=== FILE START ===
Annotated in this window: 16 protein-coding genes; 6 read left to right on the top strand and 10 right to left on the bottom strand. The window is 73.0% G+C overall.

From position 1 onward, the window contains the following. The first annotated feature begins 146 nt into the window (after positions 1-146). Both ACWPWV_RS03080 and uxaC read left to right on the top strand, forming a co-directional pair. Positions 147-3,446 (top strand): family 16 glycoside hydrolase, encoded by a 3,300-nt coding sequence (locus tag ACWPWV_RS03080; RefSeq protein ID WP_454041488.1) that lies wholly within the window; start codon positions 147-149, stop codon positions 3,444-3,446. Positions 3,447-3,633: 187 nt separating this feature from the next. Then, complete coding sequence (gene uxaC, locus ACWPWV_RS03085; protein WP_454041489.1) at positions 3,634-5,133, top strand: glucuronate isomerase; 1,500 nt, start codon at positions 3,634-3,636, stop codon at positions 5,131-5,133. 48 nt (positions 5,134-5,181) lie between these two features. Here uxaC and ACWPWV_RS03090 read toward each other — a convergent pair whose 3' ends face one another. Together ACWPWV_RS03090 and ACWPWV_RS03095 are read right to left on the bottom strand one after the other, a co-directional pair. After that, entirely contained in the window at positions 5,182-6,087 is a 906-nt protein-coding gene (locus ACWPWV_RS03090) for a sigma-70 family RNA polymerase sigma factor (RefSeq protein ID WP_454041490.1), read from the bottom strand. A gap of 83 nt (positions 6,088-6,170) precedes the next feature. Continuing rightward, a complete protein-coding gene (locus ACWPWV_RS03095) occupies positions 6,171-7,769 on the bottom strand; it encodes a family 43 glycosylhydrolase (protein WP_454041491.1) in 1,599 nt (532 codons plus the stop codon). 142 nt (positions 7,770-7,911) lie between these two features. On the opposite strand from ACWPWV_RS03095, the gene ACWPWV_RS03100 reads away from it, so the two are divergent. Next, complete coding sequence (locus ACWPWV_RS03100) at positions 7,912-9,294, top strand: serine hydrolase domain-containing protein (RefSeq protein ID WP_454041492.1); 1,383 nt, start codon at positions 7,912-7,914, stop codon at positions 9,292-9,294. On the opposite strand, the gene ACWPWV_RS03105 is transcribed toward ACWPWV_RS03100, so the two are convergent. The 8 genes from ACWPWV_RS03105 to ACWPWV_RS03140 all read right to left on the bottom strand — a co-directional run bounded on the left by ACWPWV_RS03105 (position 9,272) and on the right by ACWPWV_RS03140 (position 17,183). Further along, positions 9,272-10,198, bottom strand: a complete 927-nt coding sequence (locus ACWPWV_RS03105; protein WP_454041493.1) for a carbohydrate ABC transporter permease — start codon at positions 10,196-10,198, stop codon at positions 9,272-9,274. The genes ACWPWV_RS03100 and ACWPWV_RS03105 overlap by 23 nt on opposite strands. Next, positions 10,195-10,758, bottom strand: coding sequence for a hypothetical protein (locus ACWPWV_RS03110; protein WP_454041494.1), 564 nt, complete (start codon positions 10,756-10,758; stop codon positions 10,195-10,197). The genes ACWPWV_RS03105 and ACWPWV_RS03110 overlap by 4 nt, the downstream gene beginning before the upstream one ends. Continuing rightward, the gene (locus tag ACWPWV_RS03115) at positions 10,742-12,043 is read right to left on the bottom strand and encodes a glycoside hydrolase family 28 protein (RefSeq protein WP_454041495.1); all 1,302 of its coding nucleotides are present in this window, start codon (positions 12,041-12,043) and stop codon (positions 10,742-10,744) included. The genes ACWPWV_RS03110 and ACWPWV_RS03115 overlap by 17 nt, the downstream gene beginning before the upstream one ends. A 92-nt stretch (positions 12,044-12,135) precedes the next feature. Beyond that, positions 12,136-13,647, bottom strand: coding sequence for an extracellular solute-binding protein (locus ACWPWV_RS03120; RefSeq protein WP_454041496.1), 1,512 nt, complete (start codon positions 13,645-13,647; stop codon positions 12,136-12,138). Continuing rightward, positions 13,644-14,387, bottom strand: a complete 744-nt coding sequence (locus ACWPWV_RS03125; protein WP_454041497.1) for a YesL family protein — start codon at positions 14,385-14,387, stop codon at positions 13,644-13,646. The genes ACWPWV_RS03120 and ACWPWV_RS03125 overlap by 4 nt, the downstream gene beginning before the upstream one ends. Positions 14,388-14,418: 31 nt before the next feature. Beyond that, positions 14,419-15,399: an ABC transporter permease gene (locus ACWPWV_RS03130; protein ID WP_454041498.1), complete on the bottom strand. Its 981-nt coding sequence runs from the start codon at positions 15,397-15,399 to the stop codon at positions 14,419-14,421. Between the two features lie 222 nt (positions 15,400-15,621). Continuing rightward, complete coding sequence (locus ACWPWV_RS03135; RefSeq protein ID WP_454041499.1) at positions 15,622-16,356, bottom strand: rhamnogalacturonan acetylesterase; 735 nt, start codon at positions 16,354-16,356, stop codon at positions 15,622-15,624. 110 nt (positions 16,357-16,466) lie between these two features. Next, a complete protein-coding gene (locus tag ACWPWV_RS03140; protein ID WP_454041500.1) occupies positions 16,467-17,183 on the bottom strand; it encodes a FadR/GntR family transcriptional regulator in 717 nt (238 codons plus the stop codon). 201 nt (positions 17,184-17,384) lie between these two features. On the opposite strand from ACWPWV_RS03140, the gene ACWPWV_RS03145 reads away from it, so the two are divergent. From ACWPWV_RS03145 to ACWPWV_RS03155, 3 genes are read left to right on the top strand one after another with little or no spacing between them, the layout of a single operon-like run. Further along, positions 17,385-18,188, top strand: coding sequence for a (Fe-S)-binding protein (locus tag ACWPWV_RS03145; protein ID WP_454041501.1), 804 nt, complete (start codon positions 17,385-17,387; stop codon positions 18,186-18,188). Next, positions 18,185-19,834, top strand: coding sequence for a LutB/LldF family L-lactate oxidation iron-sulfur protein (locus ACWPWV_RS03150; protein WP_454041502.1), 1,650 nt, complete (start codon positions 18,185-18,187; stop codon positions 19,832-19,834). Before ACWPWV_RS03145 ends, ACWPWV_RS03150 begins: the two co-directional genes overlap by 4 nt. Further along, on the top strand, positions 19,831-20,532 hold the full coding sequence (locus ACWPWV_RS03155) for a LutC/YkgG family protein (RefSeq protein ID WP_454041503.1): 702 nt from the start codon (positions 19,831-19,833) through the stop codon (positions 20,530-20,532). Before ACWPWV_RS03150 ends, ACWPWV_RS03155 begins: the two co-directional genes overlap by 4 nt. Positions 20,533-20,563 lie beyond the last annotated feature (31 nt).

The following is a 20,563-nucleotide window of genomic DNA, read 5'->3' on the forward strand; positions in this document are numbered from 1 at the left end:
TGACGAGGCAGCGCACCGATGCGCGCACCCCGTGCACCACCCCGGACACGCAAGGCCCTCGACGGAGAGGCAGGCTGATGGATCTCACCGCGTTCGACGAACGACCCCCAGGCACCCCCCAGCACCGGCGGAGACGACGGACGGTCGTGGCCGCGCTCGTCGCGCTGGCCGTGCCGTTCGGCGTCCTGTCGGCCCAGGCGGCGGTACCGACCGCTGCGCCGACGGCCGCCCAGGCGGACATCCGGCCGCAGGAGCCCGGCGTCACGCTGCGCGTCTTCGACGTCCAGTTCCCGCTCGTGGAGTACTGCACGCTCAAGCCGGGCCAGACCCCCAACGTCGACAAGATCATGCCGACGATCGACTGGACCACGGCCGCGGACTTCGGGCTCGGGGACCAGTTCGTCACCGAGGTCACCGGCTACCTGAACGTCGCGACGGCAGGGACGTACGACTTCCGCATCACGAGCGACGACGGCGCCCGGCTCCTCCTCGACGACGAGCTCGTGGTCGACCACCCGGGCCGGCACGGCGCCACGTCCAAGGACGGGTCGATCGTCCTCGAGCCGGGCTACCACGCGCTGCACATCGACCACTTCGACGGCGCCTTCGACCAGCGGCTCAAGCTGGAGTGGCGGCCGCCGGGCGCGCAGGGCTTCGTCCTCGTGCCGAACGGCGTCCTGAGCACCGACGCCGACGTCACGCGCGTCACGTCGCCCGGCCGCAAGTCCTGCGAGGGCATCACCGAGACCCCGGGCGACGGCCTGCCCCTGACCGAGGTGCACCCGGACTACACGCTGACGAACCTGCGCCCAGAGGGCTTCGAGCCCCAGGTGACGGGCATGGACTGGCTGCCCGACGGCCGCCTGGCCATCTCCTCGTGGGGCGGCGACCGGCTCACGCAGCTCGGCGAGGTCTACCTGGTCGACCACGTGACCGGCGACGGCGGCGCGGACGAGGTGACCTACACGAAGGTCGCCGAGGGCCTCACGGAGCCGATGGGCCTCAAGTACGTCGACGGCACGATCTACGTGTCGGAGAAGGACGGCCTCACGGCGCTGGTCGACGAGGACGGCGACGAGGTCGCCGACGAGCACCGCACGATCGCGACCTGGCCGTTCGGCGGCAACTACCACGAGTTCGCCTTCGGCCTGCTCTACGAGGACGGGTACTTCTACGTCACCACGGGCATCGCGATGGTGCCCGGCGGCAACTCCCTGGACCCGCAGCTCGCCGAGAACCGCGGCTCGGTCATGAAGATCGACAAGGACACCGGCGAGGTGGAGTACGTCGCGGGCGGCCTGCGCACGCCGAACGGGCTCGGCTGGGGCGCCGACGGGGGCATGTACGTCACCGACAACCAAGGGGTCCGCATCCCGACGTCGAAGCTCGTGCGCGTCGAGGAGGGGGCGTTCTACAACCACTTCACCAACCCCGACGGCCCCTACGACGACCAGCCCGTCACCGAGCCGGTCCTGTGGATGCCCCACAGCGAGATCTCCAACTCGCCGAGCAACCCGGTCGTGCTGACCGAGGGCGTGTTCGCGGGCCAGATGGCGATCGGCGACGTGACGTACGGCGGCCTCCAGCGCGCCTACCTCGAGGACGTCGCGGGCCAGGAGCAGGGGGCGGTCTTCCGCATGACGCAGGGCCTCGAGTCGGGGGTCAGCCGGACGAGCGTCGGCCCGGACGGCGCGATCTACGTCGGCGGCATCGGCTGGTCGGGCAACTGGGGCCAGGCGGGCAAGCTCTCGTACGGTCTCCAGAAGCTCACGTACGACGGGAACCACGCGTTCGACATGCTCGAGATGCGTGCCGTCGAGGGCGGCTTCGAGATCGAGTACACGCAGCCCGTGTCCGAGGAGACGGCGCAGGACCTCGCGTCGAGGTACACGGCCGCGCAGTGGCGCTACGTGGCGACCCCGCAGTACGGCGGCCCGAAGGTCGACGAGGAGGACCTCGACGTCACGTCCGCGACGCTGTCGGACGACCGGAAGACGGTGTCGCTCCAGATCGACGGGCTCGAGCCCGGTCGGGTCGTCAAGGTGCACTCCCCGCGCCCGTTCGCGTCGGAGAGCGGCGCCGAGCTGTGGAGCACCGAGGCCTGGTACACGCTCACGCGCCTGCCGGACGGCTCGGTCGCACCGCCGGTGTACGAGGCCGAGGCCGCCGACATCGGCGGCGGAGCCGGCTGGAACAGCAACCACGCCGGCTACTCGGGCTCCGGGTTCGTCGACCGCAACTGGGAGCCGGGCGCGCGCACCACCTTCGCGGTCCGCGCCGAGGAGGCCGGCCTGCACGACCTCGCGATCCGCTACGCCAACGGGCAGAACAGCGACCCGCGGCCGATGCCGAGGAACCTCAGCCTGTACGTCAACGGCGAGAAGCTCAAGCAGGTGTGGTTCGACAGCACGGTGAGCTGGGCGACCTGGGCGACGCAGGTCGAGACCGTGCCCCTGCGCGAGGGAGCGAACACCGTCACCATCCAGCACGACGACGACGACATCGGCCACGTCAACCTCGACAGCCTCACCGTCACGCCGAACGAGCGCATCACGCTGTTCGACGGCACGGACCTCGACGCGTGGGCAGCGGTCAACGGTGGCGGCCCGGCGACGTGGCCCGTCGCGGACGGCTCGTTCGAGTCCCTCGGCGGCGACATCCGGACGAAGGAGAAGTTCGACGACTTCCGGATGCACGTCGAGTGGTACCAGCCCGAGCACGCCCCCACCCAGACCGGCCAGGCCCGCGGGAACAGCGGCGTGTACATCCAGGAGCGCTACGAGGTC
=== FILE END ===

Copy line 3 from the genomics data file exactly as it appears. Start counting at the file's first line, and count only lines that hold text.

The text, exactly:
The following is a 20,563-nucleotide window of genomic DNA, read 5'->3' on the forward strand; positions in this document are numbered from 1 at the left end: